Raksha Bandhan Review: Akshay Kumar’s film is all pretence and no relevance

'Raksha Bandhan' resembles a melodramatic Indian television show that is high on drama, tension, pain, grief and the loudest background score.

Rohit BhatnagarUpdated: Thursday, August 11, 2022, 03:16 PM IST
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Director: Aanand L Rai

Cast: Akshay Kumar, Bhumi Pednekar, Sadia Khateeb and others

Where: In theatres near you

Rating: 1 star

When filmmaker Aanand L Rai joined hands with India’s biggest superstar Shah Rukh Khan in 'Zero', from trade to the audiences, the stakes were really high but with the mixed reviews and poor box office numbers, 'Zero' became Rai’s worst film until he made 'Raksha Bandhan'.

Touted as a happy family entertainer, this film is by far the most underwhelming and regressive film in recent times. The director, however, encashed on the leading man Akshay Kumar’s hyped popularity, who is currently on a spree of raising his voice against societal odds. The actor never really talked about the subject and Aanand fails miserably.

Kedara (Akshay), runs his family business of a chat shop in Chandani Chowk and is in love with his childhood sweetheart Sapna Gupta (Bhumi Pednekar). Her father keeps threatening about getting his daughter married to someone else forcefully (which is even more regressive) if Kedara won’t marry her soon. The reason for the delay in their marriage are Kedara’s four unmarried sisters. Will Kedara and Sapna marry ever?

The film, which has a backdrop of the dowry system that still exists in the interiors of our country, is majorly about Kedara and Sapna’s love story which is nowhere close to having an actual relevance in the narrative. Although, the film depicts the purest form of love — sibling love (only in the trailer and posters), it’s more about Sapna’s sacrifice, chase, and wait for her prince charming with the tackiest dialogues possible.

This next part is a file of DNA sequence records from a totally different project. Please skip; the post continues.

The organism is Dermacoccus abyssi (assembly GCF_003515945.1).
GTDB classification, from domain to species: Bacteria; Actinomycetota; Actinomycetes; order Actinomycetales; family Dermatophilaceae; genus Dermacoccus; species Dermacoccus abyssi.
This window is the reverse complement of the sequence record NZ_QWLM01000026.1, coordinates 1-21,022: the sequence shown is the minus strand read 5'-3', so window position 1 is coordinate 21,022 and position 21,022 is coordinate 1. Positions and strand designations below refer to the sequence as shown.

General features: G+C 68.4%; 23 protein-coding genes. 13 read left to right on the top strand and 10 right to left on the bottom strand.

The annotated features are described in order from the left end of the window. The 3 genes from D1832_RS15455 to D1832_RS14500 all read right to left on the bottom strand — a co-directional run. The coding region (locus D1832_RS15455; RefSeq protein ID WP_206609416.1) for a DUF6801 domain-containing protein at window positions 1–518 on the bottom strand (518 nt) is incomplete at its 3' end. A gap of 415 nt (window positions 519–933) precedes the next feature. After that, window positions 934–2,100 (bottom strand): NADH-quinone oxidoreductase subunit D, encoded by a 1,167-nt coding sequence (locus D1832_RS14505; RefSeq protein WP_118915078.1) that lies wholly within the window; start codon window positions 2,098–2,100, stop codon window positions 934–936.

'Raksha Bandhan' resembles one of our melodramatic Indian television shows that is high on drama, tension, pain, grief and the loudest background score. Rai’s characters might be real but too caricatured. Loud make-up, blingy outfits and whatnot, small town imagery really a makeover amongst our filmmakers!

Writers Himanshu Sharma and Kanika Dhillon have penned the most regressive screenplay and dialogues perhaps of their careers. Himanshu has earlier written every Aanand L Rai directorial and Raksha Bandhan comes as a complete shock as his brainchild. The two including the director, take the onus to smash the patriarchy but have written and executed it in the most patriarchal set-up.

No Indian family will entertain or appreciate the ‘twist’ and a ‘so-called high point’ which they believe will impress the audience. 'Raksha Bandhan' is a big turn-off and a huge letdown just when Aanand gives a nod to the death sequence on the day of the Raksha Bandhan festival in the narrative. The social media boycott is for real since they both claim their writing sensibilities are rooted but Raksha Bandhan is definitely a regressive film in disguise of a progressive one. No congratulations to the team, only CONDOLENCES!

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